Our list of of top 20 women features a large variety of entrepreneurial women who made tough choices that paid off with success. It is not often that people make the change from entrepreneurship into something that gives back to the community so specifically, but Kyle Smitley did. Kyle started her career with the startup, Barley & Birch, which designed and created organic clothing for children. From there, Kyle created The Barley & Birch Foundation, which is a non-profit organization that raises money to help the underprivileged children of Haiti.
Now Kyle is taking a risk and changing her career once more. “I realized that I wanted to move out of the young entrepreneur world and into education in early 2012 when I had already had a certain level of success with my startup,” stated Smitley. “I was learning more about the incredible work that charters had done in Chicago and also about the broken system in the city of Detroit.” Kyle decided she was going to create one of the best schools in the country and put it into one of the most impoverished areas in the country.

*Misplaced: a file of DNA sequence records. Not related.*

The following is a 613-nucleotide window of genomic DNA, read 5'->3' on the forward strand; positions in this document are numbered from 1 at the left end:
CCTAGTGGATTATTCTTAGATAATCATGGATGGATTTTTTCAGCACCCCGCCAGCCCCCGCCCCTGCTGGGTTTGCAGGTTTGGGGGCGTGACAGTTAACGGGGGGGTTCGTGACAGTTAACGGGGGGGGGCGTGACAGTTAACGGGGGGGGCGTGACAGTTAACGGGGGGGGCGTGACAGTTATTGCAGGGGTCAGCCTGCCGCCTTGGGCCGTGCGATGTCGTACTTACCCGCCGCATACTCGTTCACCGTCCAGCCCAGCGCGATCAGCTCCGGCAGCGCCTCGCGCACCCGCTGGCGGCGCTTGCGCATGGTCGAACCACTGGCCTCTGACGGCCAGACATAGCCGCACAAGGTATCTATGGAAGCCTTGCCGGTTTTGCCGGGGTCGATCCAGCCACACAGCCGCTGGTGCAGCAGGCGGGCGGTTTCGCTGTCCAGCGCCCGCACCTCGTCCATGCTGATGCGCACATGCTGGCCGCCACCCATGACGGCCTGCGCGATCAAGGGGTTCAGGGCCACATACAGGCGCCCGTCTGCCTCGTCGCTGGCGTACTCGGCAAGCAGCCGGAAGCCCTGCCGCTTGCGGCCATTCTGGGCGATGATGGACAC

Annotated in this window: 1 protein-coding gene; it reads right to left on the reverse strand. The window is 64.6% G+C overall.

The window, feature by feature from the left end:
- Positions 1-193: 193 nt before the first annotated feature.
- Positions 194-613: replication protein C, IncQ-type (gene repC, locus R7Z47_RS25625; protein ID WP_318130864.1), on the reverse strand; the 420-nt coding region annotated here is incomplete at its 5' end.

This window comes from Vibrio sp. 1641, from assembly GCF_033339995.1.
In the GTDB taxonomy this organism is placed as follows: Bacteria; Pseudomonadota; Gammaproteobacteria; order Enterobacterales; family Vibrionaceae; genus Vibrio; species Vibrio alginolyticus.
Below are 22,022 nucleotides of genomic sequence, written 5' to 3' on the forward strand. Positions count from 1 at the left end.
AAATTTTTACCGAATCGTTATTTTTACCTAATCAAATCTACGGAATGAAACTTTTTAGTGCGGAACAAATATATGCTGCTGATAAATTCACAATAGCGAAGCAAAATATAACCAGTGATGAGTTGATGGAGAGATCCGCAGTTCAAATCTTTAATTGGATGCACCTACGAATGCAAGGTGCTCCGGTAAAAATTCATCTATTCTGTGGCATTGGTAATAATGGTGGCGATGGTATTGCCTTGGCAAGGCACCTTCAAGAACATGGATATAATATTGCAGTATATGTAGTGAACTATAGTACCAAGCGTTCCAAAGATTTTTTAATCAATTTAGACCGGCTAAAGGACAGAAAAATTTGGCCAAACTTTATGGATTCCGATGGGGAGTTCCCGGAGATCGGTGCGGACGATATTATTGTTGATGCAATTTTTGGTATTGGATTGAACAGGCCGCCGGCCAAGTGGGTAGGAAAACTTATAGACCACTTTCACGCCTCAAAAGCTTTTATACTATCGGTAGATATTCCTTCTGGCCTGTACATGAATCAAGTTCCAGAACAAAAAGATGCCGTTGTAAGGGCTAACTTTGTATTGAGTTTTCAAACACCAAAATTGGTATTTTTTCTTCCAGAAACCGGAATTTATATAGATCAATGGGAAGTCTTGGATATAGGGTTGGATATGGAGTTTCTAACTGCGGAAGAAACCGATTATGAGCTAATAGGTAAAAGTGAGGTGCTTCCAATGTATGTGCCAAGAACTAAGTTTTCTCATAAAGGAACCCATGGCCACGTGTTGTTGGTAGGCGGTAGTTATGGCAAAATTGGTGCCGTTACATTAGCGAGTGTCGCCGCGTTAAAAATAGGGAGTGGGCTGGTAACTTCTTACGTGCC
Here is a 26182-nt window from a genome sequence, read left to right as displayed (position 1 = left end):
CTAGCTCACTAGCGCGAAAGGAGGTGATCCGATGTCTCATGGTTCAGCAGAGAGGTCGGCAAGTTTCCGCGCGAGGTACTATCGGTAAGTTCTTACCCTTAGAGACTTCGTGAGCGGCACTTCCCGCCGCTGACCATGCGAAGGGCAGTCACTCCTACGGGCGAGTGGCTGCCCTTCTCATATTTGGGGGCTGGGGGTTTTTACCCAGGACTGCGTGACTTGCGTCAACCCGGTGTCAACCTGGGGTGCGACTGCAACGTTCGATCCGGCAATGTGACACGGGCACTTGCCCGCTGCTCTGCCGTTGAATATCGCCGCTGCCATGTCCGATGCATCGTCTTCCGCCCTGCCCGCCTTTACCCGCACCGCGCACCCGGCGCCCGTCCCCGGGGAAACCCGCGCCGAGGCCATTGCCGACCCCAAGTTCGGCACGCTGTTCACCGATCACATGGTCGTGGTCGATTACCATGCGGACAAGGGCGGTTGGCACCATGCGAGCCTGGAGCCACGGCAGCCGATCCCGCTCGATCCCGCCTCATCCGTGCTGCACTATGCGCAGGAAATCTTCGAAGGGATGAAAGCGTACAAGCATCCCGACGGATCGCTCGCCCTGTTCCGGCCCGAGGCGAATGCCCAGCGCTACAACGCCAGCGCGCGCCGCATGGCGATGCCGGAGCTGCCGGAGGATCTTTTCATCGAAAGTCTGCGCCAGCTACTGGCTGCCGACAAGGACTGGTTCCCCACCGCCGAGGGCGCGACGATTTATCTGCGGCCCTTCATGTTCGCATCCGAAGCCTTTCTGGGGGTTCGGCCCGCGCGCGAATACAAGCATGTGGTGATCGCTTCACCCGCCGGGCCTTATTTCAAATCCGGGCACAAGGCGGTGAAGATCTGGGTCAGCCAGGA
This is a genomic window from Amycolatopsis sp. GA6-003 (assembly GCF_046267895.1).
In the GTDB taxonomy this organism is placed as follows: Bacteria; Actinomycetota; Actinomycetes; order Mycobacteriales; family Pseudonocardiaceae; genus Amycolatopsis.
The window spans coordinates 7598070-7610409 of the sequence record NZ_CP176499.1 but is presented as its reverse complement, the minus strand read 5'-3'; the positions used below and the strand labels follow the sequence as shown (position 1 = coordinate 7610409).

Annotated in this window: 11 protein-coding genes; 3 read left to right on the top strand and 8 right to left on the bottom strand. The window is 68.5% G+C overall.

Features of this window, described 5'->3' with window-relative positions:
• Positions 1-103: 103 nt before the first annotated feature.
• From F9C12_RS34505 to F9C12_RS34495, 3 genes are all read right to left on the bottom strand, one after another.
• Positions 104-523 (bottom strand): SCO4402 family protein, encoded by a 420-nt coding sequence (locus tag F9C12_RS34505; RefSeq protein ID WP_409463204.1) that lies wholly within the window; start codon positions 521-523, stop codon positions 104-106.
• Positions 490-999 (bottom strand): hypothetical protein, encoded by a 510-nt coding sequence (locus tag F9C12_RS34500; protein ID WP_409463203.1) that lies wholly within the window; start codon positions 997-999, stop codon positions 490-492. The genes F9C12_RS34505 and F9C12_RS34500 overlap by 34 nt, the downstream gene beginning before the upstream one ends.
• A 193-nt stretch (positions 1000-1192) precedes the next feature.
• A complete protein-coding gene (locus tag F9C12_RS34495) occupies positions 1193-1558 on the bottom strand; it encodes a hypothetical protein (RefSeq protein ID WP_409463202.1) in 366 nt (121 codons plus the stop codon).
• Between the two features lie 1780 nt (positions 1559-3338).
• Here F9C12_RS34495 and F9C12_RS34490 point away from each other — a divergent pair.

Kyle continues to push forward and try to make a difference in the world. She is an inspiration to many across the country, but Kyle herself finds inspiration in the people she sees helping others. “I am really inspired by people who work in neighborhood and community-focused non-profits,” said Smitley. “They are often small, with limited resources, and provide really crucial safety nets for people that really need support.” She likes that these people are looking to help people instead of trying to get famous.
As a role model, Kyle knows that she has to work hard to be a positive influence on those looking up to her. She had some advice to offer up to any young women looking to become entrepreneurs: “Never give up. Always persevere. If it was easy, everyone would do it.” She cautions people to be smart and take intelligent risks in their business.
After an immense amount of work, Kyle Smitley opened her charter school in Detroit, MI on September 3rd. “The only option these kids had prior was to attend the local government-run public schools, one being the worst performing school in the state and the other having 50 kids in a class,” stated Smitley. “The day we opened was the highlight of my life.” Kyle is allowing the charter school to take up her time for now, but there’s no doubt she will be coming out with more community-building projects in the future.